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Stella Abrera was promoted to principal dancer at the American Ballet Theater. She becomes the company’s first Filipino American principal ballerina. Abrera of South Pasadena, California, began her studies with Philip and Charles Fuller and Cynthia Young at Le Studio in Pasadena and with Lorna Diamond and Patricia Hoffman at the West Coast Ballet Theatre in San Diego. She also studied the Royal Academy of Dancing method at the Halliday Dance Centre in Sydney, Australia.  Abrera joined American Ballet Theatre as a member of the corps de ballet in 1996 and was appointed a Soloist in 2001.

Her repertoire with ABT includes Calliope in Apollo, Gamzatti in La Bayadère, the Ballerina in The Bright Stream, the Fairy Godmother in Frederick Ashton’s Cinderella, Gulnare in Le Corsaire, Mercedes and the Driad Queen in Don Quixote, Helena in The Dream, Giselle, Myrta and the peasant pas de deux in Giselle, Manon in Lady of the Camellias, Lescaut’s Mistress in Manon, His Friend’s Wife in The Moor’s Pavane, Clara, the Princess in Alexei Ratmansky’s The Nutcracker, Emilia in Othello, the Older Sister in Pillar of Fire, Lady Capulet in Romeo and Juliet, the Lilac Fairy and Princess Florine in The Sleeping Beauty, the pas de trois in Swan Lake, leading roles in Airs, Bach Partita, Baker’s Dozen, Ballet Imperial, Birthday Offering, The Brahms-Haydn Variations, C. to C. (Close to Chuck), Fancy Free, In the Upper Room, The Leaves Are Fading, Petite Mort, Sinfonietta, Les Sylphides, Symphonic Variations, Symphonie Concertante, Symphony #9, Symphony in C, Thirteen Diversions, Within You Without You: A Tribute to George Harrison, Without Words. Abrera created the Spanish Dance in Ratmansky’s The Nutcracker, the Fairy Violente (Temperament) in Ratmansky’s The Sleeping Beauty and leading roles in Pretty Good Year and Seven Sonatas.  Abrera received the Gold Medal at the Royal Academy of Dancing’s Adeline Genée Awards in London in 1995.  She has performed as a guest artist across the United States and Europe, as well as with The Australian Ballet, The Royal New Zealand Ballet and Ballet Philippines.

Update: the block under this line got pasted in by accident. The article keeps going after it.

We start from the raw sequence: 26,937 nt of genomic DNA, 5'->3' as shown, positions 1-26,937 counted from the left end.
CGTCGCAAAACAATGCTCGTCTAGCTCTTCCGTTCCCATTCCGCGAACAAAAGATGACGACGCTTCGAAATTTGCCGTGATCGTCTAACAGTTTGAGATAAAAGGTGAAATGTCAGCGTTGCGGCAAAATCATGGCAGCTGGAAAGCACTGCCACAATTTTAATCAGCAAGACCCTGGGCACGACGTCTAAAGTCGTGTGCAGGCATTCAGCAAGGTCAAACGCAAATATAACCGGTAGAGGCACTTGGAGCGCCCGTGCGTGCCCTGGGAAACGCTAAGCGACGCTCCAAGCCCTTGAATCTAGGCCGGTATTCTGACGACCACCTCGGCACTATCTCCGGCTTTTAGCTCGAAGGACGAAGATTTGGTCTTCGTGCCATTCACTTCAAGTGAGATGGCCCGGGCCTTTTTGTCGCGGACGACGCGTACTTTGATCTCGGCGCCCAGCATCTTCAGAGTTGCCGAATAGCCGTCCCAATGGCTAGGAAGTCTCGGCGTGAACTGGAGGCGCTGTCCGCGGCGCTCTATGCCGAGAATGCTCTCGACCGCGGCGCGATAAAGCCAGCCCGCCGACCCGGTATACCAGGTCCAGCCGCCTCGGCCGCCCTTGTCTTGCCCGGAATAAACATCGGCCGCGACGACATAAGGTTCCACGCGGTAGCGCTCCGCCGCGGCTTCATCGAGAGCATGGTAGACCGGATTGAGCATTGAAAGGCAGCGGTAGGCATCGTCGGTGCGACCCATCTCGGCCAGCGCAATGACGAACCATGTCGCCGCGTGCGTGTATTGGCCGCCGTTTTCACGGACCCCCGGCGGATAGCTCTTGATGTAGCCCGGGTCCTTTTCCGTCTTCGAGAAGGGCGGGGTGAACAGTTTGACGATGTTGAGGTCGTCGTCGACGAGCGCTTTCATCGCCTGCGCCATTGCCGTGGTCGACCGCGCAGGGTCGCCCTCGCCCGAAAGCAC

About Asia Americana

Asia Americana is about Asian Americans, or US Asians, numbering about 18.7 million (5.8% of the US population) and the fastest growing racial group in the country. By the year 2050, Asian Americans will be more than 40.6 million and will represent 9.2% of the total US population. Asia Americana features the most compelling stories of Asian Americans: our joys, our sorrows, our successes, and our struggles in blending and mixing with mainstream America, with the hope that America will embrace us as partners in this journey to form a stronger and more equitable union. Asia Americana also aims to put Asian American issues at the forefront, topics that are near and dear to us and use our news magazine as a forum to further our causes. A dynamic online news magazine, Asia Americana hopefully will incite critical thinking and discussion, promote ideas, inspire change, and awe the imagination.

Asia Americana is everything fresh and relevant to Asians and Asian Americans. Welcome to Asia Americana.

Paul and Daisy Soros Fellowship - Mike Alvarez


The Paul & Daisy Soros Fellowships for New Americans is the premier graduate school Fellowship for immigrants and the children of immigrants. Every year, the organization awards thirty Fellowships to new Americans who are pursuing graduate education in the United States. Each award is worth up to $90,000 (up to $25,000/year stipend; up to $20,000/year tuition support). Awards support up to two years of full-time graduate study in any field, including the visual and performing arts, and at any graduate degree-granting institution in the United States, with the exception of online programs. In addition to funding, Fellows join a community of over 500 New Americans with family origins in over 75 different countries. The Fellowship program looks for applicants who have demonstrated and sustained accomplishments that show creativity, originality and initiative. In addition, the Fellowship looks for evidence that an applicant’s proposed graduate training is likely to enhance future creativity and accomplishment, that accomplishment is likely to persist and grow, and that the individual has a commitment to responsible citizenship in this country.